The Machine Simulator (MS) is part of the EasyPLC software suite. It has many built-in machines that can be programmed. A simple conveyor is one of these machines. This is usually the starting point for learning about the machine simulator. This conveyor example will use two digital inputs and two digital outputs. A pallet will move back and forth on the conveyor. When the pallet is detected on each end it will stop and reverse direction. If both motors are started at the same time, the motors will burn up. This will be demonstrated. The machine simulator will allow you as the programmer to make mistakes before trying your program in the physical world.
The Click PLC will be used to program this virtual machine. Using the Click Plus PLC, we will connect the simulator to the simple conveyor machine. This will be done using Modbus TCP (Ethernet) for communications. Using the five steps for program development we will show how this is programmed. Let’s get started.
The Machine Simulator (MS) is part of the EasyPLC software suite. It has many built-in machines that can be programmed. The chain conveyor is one of these machines. It will transfer large and small boxes on the line to different locations. The productivity series of PLCs will be used to program this virtual machine. Using the Productivity Suite software, we will connect the simulator to the chain conveyor transfer machine. This will be done using Modbus TCP (Ethernet) for communications. Using the five steps for program development we will show how this is programmed. Let’s get started.
We apply the five steps of PLC development to a plc shift register example. This PLC programming example will use a shift register to reject a product on a conveyor.
When programming a PLC, you need to track what has previously happened. Shift registers allow you to do just that. We will look at a PLC basic tutorial on a conveyor belt and reject station. Following the five steps to program development, this PLC programming example should fully explain the function of shift registers. Ladder logic will be our PLC programming language.
We will be using the Do-more Designer software, which comes with a simulator. This fully functional program is offered free of charge at automation direct.
Define the task:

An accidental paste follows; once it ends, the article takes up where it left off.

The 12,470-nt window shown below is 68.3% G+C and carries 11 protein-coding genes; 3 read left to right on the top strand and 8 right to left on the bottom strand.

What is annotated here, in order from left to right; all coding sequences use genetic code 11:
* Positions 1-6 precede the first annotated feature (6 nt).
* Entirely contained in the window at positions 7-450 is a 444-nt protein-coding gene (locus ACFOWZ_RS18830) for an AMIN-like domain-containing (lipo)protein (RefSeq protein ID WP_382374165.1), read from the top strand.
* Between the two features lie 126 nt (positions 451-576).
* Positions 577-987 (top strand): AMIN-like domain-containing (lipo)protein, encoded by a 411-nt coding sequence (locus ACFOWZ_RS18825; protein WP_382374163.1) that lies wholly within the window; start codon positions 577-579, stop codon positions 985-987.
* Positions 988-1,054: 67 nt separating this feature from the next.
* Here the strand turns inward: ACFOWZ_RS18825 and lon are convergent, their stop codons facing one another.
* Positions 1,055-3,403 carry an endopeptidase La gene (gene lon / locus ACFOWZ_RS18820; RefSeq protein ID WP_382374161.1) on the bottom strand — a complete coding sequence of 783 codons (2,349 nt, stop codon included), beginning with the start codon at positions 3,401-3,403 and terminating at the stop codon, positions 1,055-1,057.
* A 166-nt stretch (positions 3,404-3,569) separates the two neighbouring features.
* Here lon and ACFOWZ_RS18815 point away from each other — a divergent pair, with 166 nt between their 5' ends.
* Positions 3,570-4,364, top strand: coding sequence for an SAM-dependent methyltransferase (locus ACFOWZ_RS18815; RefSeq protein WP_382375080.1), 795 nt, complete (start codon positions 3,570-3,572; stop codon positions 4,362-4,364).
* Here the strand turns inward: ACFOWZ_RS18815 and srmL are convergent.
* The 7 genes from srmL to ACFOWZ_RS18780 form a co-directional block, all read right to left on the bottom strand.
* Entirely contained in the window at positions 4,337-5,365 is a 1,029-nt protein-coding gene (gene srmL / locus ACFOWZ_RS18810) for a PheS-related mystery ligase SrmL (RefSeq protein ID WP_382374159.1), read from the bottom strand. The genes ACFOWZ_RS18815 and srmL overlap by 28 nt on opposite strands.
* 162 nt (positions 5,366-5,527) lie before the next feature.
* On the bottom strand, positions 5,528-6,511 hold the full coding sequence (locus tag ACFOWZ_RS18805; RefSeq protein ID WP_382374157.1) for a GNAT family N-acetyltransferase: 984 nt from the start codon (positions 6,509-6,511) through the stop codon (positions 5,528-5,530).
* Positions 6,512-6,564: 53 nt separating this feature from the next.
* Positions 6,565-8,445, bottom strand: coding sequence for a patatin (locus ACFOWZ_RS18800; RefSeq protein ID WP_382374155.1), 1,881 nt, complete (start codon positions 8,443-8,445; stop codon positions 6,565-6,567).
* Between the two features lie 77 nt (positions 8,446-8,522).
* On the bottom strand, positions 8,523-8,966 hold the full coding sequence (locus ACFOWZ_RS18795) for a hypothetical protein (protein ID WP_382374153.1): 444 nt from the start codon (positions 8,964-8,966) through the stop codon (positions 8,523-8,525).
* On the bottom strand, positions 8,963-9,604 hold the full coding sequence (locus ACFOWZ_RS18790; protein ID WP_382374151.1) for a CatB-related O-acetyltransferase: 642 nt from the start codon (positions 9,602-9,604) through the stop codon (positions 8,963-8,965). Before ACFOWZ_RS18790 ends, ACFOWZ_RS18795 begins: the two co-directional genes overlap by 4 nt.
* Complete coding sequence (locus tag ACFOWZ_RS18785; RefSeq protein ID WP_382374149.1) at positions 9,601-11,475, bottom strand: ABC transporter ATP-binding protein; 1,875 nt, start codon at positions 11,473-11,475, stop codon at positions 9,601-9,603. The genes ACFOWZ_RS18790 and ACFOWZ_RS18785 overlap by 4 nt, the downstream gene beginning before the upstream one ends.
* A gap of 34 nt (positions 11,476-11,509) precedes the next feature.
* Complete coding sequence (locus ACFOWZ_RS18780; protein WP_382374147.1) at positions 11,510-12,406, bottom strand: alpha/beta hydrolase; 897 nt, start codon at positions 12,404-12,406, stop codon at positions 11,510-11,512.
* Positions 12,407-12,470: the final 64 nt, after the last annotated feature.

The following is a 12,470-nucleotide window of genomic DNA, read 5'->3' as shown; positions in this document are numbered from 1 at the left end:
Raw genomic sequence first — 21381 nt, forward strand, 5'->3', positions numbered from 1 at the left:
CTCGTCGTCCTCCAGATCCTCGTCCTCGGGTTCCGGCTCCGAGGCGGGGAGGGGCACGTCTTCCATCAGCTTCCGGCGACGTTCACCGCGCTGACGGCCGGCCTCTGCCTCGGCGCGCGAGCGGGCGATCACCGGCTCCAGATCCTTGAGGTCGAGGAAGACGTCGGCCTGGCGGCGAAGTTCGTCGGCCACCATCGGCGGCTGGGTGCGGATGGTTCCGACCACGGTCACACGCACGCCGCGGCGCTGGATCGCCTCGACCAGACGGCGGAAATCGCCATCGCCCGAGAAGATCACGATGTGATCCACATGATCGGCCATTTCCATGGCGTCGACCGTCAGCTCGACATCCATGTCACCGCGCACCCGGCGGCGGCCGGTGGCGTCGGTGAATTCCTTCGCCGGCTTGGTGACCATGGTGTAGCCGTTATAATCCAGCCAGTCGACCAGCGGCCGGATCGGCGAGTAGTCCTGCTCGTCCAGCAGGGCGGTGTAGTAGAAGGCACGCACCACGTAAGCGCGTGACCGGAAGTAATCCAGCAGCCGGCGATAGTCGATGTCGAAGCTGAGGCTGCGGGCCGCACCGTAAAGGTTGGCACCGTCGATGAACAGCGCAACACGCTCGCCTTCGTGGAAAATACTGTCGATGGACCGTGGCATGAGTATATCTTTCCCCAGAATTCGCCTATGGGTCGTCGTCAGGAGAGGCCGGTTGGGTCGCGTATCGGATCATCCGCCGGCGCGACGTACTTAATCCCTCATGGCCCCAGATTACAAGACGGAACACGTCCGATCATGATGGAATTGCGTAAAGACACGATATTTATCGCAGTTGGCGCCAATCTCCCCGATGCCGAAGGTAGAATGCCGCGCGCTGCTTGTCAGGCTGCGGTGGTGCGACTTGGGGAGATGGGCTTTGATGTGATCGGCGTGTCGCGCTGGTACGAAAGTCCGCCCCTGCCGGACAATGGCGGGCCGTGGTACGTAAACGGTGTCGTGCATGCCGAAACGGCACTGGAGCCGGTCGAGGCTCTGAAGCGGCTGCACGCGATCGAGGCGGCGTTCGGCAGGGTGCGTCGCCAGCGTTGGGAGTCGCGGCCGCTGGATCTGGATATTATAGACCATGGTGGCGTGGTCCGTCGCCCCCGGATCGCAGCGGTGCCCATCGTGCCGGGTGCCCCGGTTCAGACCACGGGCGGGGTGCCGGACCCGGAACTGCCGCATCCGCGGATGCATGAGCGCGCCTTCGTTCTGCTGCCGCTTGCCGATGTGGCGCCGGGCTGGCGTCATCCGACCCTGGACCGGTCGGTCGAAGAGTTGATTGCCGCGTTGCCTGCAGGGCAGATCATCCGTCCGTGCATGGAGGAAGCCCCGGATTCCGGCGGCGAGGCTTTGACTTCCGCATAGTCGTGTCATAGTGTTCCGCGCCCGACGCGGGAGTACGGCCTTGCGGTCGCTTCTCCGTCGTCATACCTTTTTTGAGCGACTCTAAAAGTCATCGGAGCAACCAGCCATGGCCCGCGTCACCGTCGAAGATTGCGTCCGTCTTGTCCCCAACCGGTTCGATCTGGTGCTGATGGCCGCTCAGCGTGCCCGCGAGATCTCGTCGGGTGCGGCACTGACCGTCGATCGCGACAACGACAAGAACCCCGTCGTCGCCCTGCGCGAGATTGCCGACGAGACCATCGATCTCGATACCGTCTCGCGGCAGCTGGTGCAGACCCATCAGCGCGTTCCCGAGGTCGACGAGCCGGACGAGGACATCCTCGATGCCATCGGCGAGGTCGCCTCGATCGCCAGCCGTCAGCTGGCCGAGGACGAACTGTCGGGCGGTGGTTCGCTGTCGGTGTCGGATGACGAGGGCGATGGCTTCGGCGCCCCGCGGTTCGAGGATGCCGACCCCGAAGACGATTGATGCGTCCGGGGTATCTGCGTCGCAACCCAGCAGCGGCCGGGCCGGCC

Shift Register – Conveyor Reject
What has to happen?
A start pushbutton (NO) is used to start the conveyor, and a stop pushbutton (NC) is used to stop. Sensor B detects a product on the conveyor belt, and sensor A will see if it is too large and needs to be rejected. The product is tracked along the conveyor belt, and when under the reject station, the Reject Blow Off will expel the wrong product. The product is randomly placed on the conveyor belt, so an incremental encoder is used to track the conveyor movement. The reset pushbutton (NO) will signal that all of the product on the conveyor has been removed between the sensors and reject blow-off.
Define the Inputs and Outputs:
PLC Connections for the Shift Register Conveyor Example
Inputs: Start Switch – On/Off (Normally Open) – NO Stop Switch – On/Off (Normally Closed) – NC Reset Switch – On/Off – NO Motor Encoder – On/Off – This will give a discrete signal when the conveyor is moving. It picks up the movement of the freewheel. Sensor A (Part Reject) – On/Off – NO Sensor B (Part Present) – On/Off – NO
Outputs: Motor – On/Off (Conveyor Run) Air Blow Off – On/Off (Reject)
Develop a logical sequence of operations:
PLC Logic for Shift Register Conveyor Reject
Fully understanding the logic before starting to program can save you time and frustration.
Sequence Table: The following is a sequence table for our conveyor reject application.
It is a simple sequence table but clarifies the following: The sequence will continue when the power goes off and comes on. This means that the shift sequencer must be memory retentive. Sensors A and B must be on to get tracked with a shift register.
Shift Registers: The Shift Register (SR) instruction shifts data through a predefined number of BIT locations. These BIT locations can be a range of BITs, a single Word or DWord, or a range of Words or DWords. The instruction has three inputs. Data, Clock, and Reset. The data input will load the beginning bit with a ‘1’ if it is on or ‘0’ if it is not. The clock input is used to shift the data through the shift register. In our example, we will use the conveyor’s encoder to track the reject container. So each pulse of the clock represents a distance on the conveyor. The last input is the reset. It will place ‘0’ in all of the bits within the shift register.
Develop the PLC program:
Start and stop the conveyor motor.
Shift register to track the rejected parts. This will move the bits with each pulse of the encoder. Note that the ‘V’ memory is used because it is memory retentive.
This will look at the bit in front of the reject station. We can measure and count off the length (conveyor) and then determine the bit location at the reject location.
Test the PLC program:
Shift Register Conveyor Reject
Test the program with a simulator or actual machine. Make modifications as necessary. Remember to follow up after a time frame to see if any problems arise that need to be addressed with the program.
Notes: Sometimes, you can use multiple shift registers in your program. This can be helpful if you want to track the container and the rejects. You could also use a bit shift right (BSR), and bit shift left instructions (BSR) to do the same thing as we did with the shift register instruction. The Do-more PLC rotates left (ROTL) and rotate right (ROTR) instructions. Always check the instruction set of the controller you are working with before starting the program.
If you have any questions or need further information, please contact me.
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